I am the project leader of TurboCASH Accounting, an Open Source solution for small business. I am based in Cape Town, South Africa. We compete against Intuit and Sage (Peachtree). In some markets we beat them. I am looking to raise money from the VC firms in SF.
I have been in business for 18 years, but in particular in the OS business for 2 years. I saw your web site and wanted to enquire if you could help me get to the right people at the best firms?
First off, I am always delighted to see open source development teams take the initiative to try and grow their businesses, and even more happy to see that you’re working from outside of the US/Europe hegemony: the more international the Internet, the better chance we all have of understanding each other and avoiding conflict.
Having said that, I have to also say that I am skeptical you can accomplish your goal of raising investor money for TurboCASH for a bunch of reasons, and I think it’s important to enumerate and discuss them.
The first obstacle is an overseas investment: almost all the venture capitalists I know actually dislike investing in companies that are more than a few hours drive from their office. If you’re seeking investment money from San Francisco, for example, you’d have a very tough time of it if you were based in Seattle, Washington or even in Los Angeles, California, let alone a continent away in South Africa.
This is understandably frustrating for savvy startups that aren’t based in one of the major venture cities (Boston, New York, San Francisco, etc), but investors like to keep an eye on their portfolio companies and having to fly trans-Atlantic for a monthly board meeting would be pretty prohibitive, and while online teleconferencing has improved significantly in the last decade, there’s a sense of being “on top of things” that is hard to duplicate, especially for the first couple of meetings.
Secondly, there are international commerce issues with ownership of intellectual property, legal rights of investors, and similar that are considerably more complex for an international investment. If you receive funding from a Palo Alto-based VC, for example, and then decide to shut the company down and walk away with the investment capital, what recourse do they have with the South African courts to try and recover their investment, particularly as an American company?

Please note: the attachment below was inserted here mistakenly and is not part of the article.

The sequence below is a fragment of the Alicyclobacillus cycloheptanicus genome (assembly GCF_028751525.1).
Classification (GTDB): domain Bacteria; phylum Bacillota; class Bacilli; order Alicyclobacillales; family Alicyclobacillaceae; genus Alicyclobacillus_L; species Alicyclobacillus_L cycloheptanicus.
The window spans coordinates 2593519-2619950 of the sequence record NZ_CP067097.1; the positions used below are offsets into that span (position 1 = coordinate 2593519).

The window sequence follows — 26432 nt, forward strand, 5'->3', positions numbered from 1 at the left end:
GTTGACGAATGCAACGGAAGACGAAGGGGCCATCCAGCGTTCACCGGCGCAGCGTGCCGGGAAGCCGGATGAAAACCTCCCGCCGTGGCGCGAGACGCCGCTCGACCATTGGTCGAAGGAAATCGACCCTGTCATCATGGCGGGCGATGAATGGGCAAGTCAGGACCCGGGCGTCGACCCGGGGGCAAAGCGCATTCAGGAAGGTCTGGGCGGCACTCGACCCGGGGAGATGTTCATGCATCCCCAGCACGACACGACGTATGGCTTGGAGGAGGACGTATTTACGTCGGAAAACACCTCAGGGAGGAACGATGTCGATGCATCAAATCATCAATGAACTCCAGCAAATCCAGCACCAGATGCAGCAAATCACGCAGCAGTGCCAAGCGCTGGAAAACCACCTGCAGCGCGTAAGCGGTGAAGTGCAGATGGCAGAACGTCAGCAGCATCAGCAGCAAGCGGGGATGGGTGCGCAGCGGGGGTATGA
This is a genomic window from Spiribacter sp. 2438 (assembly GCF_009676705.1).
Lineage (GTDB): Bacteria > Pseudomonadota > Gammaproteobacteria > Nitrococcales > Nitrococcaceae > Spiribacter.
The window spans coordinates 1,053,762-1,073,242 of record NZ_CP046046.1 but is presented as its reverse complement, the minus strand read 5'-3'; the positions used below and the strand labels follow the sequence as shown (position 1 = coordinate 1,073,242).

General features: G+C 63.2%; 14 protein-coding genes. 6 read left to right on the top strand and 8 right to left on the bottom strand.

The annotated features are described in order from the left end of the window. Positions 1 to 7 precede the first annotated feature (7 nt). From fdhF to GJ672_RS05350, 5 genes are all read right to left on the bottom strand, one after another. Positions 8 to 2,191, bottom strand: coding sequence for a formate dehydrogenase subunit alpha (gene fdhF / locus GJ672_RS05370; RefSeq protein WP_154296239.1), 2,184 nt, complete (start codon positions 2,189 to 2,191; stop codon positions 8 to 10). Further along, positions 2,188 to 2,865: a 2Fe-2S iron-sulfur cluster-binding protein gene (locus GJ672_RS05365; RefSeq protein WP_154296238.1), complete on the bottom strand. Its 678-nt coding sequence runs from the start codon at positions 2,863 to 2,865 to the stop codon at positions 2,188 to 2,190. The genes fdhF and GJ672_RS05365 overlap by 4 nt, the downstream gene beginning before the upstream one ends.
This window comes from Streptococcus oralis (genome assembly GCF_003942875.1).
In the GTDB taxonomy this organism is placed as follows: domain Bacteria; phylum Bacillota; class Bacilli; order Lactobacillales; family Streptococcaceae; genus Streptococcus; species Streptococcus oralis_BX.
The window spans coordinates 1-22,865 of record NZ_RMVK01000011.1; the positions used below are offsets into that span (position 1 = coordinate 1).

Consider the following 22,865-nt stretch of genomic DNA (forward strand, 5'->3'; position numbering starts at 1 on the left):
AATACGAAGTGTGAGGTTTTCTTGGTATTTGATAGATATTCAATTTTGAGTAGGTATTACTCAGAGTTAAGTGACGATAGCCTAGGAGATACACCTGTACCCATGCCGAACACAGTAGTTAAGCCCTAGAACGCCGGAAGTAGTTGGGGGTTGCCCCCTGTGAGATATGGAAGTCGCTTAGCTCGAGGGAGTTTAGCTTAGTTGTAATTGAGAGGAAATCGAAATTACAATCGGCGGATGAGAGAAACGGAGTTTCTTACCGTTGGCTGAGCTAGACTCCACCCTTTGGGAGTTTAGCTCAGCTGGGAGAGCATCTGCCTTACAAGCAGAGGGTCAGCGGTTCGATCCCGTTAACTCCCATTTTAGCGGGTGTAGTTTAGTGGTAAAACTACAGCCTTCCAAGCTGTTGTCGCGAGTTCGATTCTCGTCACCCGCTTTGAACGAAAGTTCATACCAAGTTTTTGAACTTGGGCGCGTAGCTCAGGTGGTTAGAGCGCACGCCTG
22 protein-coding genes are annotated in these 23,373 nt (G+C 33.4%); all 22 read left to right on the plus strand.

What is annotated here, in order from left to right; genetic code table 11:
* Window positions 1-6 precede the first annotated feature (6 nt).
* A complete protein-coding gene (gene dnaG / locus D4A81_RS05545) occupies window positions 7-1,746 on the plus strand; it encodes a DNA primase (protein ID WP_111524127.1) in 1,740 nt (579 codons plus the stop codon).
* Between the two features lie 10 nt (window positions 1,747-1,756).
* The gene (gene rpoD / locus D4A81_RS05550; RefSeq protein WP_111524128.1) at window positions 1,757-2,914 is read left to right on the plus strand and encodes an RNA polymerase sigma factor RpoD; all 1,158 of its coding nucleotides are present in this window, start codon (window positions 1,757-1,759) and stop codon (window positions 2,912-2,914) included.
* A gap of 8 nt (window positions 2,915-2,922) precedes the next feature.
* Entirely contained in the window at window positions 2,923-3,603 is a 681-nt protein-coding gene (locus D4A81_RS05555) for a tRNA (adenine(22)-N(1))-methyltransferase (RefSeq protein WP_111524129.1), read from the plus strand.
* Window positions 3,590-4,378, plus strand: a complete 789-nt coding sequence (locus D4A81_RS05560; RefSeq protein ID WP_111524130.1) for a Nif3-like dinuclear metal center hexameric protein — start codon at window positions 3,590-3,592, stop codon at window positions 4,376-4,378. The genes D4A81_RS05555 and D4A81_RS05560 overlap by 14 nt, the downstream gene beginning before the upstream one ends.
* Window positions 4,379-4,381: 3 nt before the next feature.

Then there’s the conundrum of open source intellectual property. If you’re an open source accounting package, then your organization doesn’t own the TurboCASH application in a for-profit way since it’s already (I presume) available through the General Public License of most open source, which means that anyone can give away what you’d be trying to sell. (and after all, if you don’t have anything to sell, what’s your revenue stream? Investors need to see a growing company with a revenue stream, because they want to invest in growing businesses, not ideas).
Which leads to the other half of that question: what is your exit strategy for TurboCASH? Venture investors want to know that 24-36 months down the road there’s a reasonable chance of acquisition or (less so now than in the late 1990s) going public so that their investment can be “realized”, that they can cash out and actually see a profit for their investment. That’s why acquisitions are so sweet: invest, say, $2mil in a company when they’re worth $5mil total, help them grow in the next two years to a valuation of $50 mil, and when they’re acquired cash out and walk away with a cool $20 million, a profit of $18 million. If you don’t have any exit strategy, you can have the best business in the world and the majority of VCs would just shake their head without even reading your business plan.
I realize that this probably isn’t the answer you were hoping for, and I apologize for that, but I am continually surprised at the zealous queries I receive from companies seeking help with raising capital, companies that really don’t have the basics covered from an investor viewpoint.
I’d also suggest that you read through my previous article How much equity does a VC take? and also pay attention to the other sites that I link off to from that article too.
Good luck with TurboCASH, and I hope this is helpful!